Peruvian Meteorite May Rewrite Impact Theories

On September 15th of last year, a meteorite impacted the Earth near the town of Carancas in Peru. The story made worldwide headlines when hundreds of people who flocked to see the crater reported getting ill. As it turned out, there were no mysterious space illnesses plaguing the population; the super-hot meteorite likely vaporized arsenic-containing water that was near the surface of the impact site, and onlookers and investigators breathed in the noxious gas. The meteorite is again in the spotlight, though not for making people sick.

Researchers estimate from their analysis of the crater that the meteorite was of a rocky composition, and that it impacted the ground at a whopping 15,000 miles (24,150 kilometers) per hour. That is really fast for a stony meteorite! It is calculated to have been between .2 and 2 meters at the point of impact, and upwards of 3 meters when it entered the atmosphere.

“Normally with a small object like this, the atmosphere slows it down, and it becomes the equivalent of a bowling ball dropping into the ground. It would make a hole in the ground, like a pit, but not a crater. But this meteorite kept on going at a speed about 40 to 50 times faster than it should have been going.” said Peter Schultz, professor of geological sciences at Brown University, who presented the findings of his travels to the impact site at the 39th annual Lunar and Planetary Science Conference in Texas last week. Schultz collaborated on his research with a team of scientist from Brown University, Peru and Uruguay.

Stony meteorites – called chondrites – generally break up in the atmosphere and impact the ground at rather slow speeds. In fact, most of the objects that enter Earth’s atmosphere end up never hitting the ground because the gases are so thick that the heat caused by air compression vaporizes them.

Schultz and his team think the Carancas meteorite may have initially broken up and then reformed in such a way as to make it more aerodynamic, allowing it to bullet through the atmosphere instead of being braked by the friction with the gases in our atmosphere. As opposed to dissipating and burning up like other chondrites, the meteorite landed as one large chunk.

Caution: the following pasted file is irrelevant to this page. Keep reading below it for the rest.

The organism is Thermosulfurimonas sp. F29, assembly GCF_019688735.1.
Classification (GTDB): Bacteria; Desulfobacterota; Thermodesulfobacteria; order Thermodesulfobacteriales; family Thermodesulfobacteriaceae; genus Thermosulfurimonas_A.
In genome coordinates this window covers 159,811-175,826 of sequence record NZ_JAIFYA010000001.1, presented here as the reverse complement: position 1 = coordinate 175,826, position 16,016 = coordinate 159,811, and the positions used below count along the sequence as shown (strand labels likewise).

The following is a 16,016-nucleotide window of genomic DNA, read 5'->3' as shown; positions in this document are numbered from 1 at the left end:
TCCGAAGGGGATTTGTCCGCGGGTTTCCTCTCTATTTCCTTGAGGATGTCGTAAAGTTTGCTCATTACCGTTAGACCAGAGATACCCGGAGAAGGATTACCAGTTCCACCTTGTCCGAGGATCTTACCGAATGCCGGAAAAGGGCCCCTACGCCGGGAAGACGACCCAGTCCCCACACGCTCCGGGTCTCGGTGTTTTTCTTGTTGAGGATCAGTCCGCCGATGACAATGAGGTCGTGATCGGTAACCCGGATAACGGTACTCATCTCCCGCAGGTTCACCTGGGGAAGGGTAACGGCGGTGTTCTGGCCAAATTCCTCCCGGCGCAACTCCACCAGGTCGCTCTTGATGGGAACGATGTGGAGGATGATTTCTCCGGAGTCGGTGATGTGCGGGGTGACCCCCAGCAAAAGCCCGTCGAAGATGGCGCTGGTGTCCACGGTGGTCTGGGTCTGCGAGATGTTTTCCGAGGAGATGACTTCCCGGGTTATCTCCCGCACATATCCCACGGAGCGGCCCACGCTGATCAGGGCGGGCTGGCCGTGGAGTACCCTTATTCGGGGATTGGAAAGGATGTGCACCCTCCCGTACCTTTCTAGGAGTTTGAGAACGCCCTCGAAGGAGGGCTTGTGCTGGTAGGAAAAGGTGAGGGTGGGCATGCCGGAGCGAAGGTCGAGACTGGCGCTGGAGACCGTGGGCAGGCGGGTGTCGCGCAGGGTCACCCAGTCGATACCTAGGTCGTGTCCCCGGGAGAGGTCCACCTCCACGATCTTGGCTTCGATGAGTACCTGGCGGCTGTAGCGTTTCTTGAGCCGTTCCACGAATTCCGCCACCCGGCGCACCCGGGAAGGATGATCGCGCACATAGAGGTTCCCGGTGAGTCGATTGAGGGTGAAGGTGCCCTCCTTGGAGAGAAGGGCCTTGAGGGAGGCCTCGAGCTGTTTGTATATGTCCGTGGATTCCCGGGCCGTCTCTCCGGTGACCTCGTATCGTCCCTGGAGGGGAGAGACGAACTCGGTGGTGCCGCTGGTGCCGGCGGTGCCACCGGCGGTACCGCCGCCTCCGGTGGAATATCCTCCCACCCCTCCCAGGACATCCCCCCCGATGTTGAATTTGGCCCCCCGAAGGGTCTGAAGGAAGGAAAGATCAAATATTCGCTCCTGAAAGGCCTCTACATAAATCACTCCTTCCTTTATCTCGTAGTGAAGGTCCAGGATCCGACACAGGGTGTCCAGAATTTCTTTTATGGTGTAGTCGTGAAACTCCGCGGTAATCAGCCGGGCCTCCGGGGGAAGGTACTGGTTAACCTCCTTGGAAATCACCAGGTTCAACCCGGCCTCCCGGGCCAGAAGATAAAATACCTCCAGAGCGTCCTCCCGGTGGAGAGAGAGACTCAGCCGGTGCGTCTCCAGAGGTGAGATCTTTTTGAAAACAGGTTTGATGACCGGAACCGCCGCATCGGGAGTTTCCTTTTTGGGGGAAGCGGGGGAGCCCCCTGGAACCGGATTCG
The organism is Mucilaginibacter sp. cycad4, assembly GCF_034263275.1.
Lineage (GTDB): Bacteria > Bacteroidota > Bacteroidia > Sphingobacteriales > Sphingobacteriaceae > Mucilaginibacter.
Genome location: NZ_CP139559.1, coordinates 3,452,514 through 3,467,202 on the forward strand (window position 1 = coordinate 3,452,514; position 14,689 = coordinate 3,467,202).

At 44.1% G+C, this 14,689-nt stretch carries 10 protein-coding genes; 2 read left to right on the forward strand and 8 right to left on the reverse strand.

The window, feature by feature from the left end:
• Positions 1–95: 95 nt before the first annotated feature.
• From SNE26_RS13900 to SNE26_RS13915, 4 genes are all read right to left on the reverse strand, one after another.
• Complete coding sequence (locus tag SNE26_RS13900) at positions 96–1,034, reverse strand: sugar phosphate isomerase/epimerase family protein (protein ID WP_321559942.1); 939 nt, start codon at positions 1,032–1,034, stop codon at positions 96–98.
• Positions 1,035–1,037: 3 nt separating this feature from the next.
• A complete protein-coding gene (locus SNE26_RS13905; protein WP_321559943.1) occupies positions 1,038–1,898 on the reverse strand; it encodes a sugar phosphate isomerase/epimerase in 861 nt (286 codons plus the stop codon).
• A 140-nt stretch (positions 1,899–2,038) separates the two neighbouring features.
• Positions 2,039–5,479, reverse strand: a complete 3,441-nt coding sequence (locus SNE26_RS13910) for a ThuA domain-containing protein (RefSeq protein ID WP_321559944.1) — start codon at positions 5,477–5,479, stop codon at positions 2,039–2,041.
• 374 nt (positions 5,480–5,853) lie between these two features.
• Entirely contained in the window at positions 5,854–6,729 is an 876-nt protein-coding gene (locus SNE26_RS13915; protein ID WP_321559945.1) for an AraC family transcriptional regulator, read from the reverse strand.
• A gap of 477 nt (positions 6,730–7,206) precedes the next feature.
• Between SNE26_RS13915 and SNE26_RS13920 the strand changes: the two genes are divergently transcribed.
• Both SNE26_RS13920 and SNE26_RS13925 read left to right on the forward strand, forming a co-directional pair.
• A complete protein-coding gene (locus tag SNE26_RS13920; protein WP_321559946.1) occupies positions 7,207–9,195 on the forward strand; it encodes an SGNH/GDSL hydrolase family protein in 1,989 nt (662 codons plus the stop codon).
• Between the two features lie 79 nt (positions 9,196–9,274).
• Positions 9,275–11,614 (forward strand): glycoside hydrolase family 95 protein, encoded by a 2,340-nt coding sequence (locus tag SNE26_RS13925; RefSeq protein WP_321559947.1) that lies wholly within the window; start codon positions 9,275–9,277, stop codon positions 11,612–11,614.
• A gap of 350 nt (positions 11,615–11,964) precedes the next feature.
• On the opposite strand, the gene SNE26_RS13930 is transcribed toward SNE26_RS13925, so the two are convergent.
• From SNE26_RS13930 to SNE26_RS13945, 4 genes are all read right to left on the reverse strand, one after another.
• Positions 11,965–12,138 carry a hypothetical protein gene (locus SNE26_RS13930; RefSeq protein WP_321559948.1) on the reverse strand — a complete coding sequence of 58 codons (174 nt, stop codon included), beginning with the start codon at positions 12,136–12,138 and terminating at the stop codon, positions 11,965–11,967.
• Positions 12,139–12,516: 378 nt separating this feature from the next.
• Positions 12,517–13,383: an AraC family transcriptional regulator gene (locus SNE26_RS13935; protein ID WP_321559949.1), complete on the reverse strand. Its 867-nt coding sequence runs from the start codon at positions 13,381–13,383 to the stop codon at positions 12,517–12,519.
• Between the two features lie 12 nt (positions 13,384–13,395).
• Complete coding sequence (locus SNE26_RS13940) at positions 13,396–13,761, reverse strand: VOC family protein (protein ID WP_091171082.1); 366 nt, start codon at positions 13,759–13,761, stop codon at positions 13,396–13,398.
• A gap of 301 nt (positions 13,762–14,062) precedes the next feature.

This contradicts the conventional theory that small, rocky asteroids either can’t impact at all, or create only small impact pits. If the new theory is correct, we may have to rethink the history and influence of meteorite impacts on the Earth, as well as consider what kind of damage they are capable of doing in the future.

Source: Brown University News Release

26 Replies to “Peruvian Meteorite May Rewrite Impact Theories”

  1. Unfortunately, the IQ of this site runs down. The bullet is stabilized by fast rotation around its axis. If the meteorite did the same, it would be great puzzle.

  2. so, the asteroid hits the atmosphere, starts to melt and during the melting process changes into an arrow shape.

    klendatu, anyone???

  3. it doesn’t melt through, the interior of the meteorite is probably only a few degrees Kelvin on impact. I missed LPSC this year I would have liked to see this talk, the theory sounds fishy

  4. ok, first the bullet thing is a theory. second (i think the first comment is about a story or something)but it is very possible that a rocky formation was able to reform into into a natural way of “rifling” due to the layout and chemicals involved. it would be nice to see the follow up.

  5. If certain meterorites can make a bigger impact than expected then this is cause for concern and for more detailled study until the reason is determined. The conclusions could highlight the importance of the recent effort to find smaller near earth objects.

  6. “that the friction vaporizes them” should be:
    “that the ram pressure vaporizes them”

  7. This was originally reported as a ‘suspected’ or ‘possible’ US satellite deorbiting, and that the locals were experiencing a reaction to hydrazine, a highly toxic and volatile rocket fuel.

    That would explain both the intactness, and the ‘sleekness’, no? (50x faster than ‘expected’ is just plain BS).